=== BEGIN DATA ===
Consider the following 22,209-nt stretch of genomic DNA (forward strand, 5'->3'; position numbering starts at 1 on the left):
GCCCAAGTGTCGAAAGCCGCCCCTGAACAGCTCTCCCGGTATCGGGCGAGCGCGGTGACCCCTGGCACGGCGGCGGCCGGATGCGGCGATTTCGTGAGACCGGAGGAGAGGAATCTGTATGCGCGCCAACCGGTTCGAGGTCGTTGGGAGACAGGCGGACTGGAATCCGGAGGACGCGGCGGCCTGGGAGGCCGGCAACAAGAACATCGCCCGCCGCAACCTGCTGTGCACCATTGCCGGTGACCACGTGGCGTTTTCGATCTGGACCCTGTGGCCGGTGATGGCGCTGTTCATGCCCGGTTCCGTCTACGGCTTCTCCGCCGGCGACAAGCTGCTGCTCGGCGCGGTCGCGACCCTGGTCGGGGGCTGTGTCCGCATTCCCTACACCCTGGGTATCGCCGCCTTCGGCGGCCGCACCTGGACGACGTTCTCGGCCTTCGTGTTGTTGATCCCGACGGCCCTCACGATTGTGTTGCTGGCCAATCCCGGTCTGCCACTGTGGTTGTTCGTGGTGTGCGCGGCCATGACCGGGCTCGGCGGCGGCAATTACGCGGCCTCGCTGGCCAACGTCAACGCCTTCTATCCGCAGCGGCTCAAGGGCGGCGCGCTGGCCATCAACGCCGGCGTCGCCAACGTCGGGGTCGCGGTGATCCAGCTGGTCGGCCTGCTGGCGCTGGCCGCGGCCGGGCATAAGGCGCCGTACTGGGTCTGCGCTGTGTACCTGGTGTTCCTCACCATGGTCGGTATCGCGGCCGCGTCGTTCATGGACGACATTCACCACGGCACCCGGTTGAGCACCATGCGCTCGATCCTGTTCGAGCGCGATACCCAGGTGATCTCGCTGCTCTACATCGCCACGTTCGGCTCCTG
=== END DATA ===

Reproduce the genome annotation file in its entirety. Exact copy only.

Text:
Consider the following 22,209-nt stretch of genomic DNA (forward strand, 5'->3'; position numbering starts at 1 on the left):
GCCCAAGTGTCGAAAGCCGCCCCTGAACAGCTCTCCCGGTATCGGGCGAGCGCGGTGACCCCTGGCACGGCGGCGGCCGGATGCGGCGATTTCGTGAGACCGGAGGAGAGGAATCTGTATGCGCGCCAACCGGTTCGAGGTCGTTGGGAGACAGGCGGACTGGAATCCGGAGGACGCGGCGGCCTGGGAGGCCGGCAACAAGAACATCGCCCGCCGCAACCTGCTGTGCACCATTGCCGGTGACCACGTGGCGTTTTCGATCTGGACCCTGTGGCCGGTGATGGCGCTGTTCATGCCCGGTTCCGTCTACGGCTTCTCCGCCGGCGACAAGCTGCTGCTCGGCGCGGTCGCGACCCTGGTCGGGGGCTGTGTCCGCATTCCCTACACCCTGGGTATCGCCGCCTTCGGCGGCCGCACCTGGACGACGTTCTCGGCCTTCGTGTTGTTGATCCCGACGGCCCTCACGATTGTGTTGCTGGCCAATCCCGGTCTGCCACTGTGGTTGTTCGTGGTGTGCGCGGCCATGACCGGGCTCGGCGGCGGCAATTACGCGGCCTCGCTGGCCAACGTCAACGCCTTCTATCCGCAGCGGCTCAAGGGCGGCGCGCTGGCCATCAACGCCGGCGTCGCCAACGTCGGGGTCGCGGTGATCCAGCTGGTCGGCCTGCTGGCGCTGGCCGCGGCCGGGCATAAGGCGCCGTACTGGGTCTGCGCTGTGTACCTGGTGTTCCTCACCATGGTCGGTATCGCGGCCGCGTCGTTCATGGACGACATTCACCACGGCACCCGGTTGAGCACCATGCGCTCGATCCTGTTCGAGCGCGATACCCAGGTGATCTCGCTGCTCTACATCGCCACGTTCGGCTCCTG